U.S. Rates of Syphilis in Newborns Skyrocket

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Reported cases of syphilis passed from mothers to their babies during pregnancy or delivery (congenital syphilis) more than doubled, from 362 in 2013 to 918 in 2017, according to the annual Sexually Transmitted Disease Surveillance Report released by the Centers for Disease Control and Prevention (CDC). That’s the highest number in 20 years.

Congenital syphilis cases were reported in 37 states, primarily in the West and South, and the uptick parallels higher rates of syphilis in women of childbearing age. In a press release issued by the CDC, Jonathan Mermin, M.D., M.P.H., director of the National Center for HIV/AIDS, Viral Hepatitis, STD, and TB Prevention, warned that congenital syphilis can cause miscarriage, newborn death, and lifelong physical and mental health problems.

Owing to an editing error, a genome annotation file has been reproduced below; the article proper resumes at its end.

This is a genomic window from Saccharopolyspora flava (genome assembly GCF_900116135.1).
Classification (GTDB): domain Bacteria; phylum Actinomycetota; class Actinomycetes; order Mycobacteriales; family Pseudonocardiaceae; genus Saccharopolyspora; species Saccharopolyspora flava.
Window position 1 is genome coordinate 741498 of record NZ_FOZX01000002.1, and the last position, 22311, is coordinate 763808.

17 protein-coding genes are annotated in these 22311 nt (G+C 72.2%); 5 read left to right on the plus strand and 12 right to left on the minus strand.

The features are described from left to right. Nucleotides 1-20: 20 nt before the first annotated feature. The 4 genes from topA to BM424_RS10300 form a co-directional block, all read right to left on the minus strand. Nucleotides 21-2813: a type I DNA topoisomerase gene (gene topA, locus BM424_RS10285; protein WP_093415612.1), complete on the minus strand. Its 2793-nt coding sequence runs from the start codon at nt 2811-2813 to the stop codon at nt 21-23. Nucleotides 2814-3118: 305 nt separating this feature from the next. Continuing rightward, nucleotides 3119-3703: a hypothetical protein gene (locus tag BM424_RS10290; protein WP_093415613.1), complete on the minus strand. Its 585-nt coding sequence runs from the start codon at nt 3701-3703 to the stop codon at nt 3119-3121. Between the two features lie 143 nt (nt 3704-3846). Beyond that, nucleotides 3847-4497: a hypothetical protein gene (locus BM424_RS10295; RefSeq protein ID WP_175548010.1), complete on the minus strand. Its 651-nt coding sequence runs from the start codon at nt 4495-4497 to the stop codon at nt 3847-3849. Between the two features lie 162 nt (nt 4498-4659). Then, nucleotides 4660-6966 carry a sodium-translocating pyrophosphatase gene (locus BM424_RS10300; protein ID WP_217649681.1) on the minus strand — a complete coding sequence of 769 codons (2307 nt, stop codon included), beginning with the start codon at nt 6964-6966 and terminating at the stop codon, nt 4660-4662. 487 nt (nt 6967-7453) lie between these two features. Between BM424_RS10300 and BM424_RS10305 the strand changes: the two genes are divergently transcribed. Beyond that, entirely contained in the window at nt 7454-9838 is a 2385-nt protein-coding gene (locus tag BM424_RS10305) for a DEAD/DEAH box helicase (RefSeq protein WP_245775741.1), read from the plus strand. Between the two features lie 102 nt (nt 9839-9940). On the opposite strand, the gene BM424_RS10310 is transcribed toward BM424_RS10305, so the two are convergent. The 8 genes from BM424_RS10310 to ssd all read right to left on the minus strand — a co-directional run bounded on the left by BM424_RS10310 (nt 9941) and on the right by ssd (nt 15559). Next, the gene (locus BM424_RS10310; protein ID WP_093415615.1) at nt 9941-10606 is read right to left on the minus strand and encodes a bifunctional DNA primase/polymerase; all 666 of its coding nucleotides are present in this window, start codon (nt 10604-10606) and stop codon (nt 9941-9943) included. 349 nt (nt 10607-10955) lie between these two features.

Syphilis can be cured with antibiotics, but if it’s left untreated, up to 80 percent of pregnant women pass the infection to their newborns. To reduce the risk for congenital syphilis, pregnant women should get early prenatal care, including syphilis testing. Women at high risk should also have follow-up testing. According to the CDC, one in three women who gave birth to babies with syphilis in 2016 were tested during pregnancy but acquired the infection after being tested or weren’t treated in time to prevent congenital infection.

Sourced from: CDC